MM: Along those lines, Susan Stryker, in her interview with my co-host, Nicole Deagan, said in reference to the Nixon case that she is “not a fan of separatist spaces” so I’m wondering if you can comment on that and comment on the value of women-only spaces? Is women-only space important, particularly within the context of Vancouver Rape Relief & Women’s Shelter?

LL: Yes, it’s critically important. I mean, not everyone needs to be a fan of separatist spaces and you don’t need separatist spaces to do everything or every kind of revolting but you do need to do separatist organizing if you want to fight back as a group of Aboriginal people, for example, which this law has affected; f you want to fight back as a group of women, you need, at some point, to say “men can’t join the group” and you need to, at some point, say – “even though sex and gender may be on a continuum, where are you marking the line on the continuum for who’s in your group?” You still, at some point, have to decide where is the boundary around your group and the group that you’re trying to work for or work with.

MM: My understanding is that what this case was about was about Rape Relief being able to define their own membership. So when you say this law affects Aboriginal people, is that what you mean?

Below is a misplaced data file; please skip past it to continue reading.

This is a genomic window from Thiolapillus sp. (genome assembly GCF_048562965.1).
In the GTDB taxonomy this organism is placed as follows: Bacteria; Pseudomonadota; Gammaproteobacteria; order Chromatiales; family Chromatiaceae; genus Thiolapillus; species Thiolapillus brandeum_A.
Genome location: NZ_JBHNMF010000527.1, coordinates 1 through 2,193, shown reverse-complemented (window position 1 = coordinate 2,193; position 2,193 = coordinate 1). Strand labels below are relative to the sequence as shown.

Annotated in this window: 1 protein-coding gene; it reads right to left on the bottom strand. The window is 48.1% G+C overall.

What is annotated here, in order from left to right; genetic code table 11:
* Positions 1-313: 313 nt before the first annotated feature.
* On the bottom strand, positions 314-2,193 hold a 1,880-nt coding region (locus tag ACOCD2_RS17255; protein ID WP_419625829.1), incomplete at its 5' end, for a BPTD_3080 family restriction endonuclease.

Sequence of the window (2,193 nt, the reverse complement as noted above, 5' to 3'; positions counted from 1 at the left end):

LL: Since our case, there have been other cases in which Aboriginal people used the arguments that we built in court to defend their right to be only Aboriginals in their group. It’s very important. If you believe that class and race and gender are key categories of struggle in our society then you have to, at some point ask yourself – are working class people allowed to exclude the rich from their group when they want to talk to each other about what the strategies should be and how they should move forward? Are racialized people allowed to have a group of their own? In Canadian law there is permission for such things and the law says, yes, it is discriminatory in the sense of the total, literal use of the word; yes, you are deciding who is going to be in your group and you are allowed to say – my group is not for all Aboriginal people – it’s only for the people in this band or it’s only for the people involved in this issue…You’re allowed to do that and you’re certainly allowed to say: “we don’t want white people in our group, we don’t want men in our group or we’re not fighting primarily for people in any other place on this continuum – we’re fighting for this group and because we’re fighting for this disadvantaged, already named disadvantaged group, we’re allowed to make those decisions.”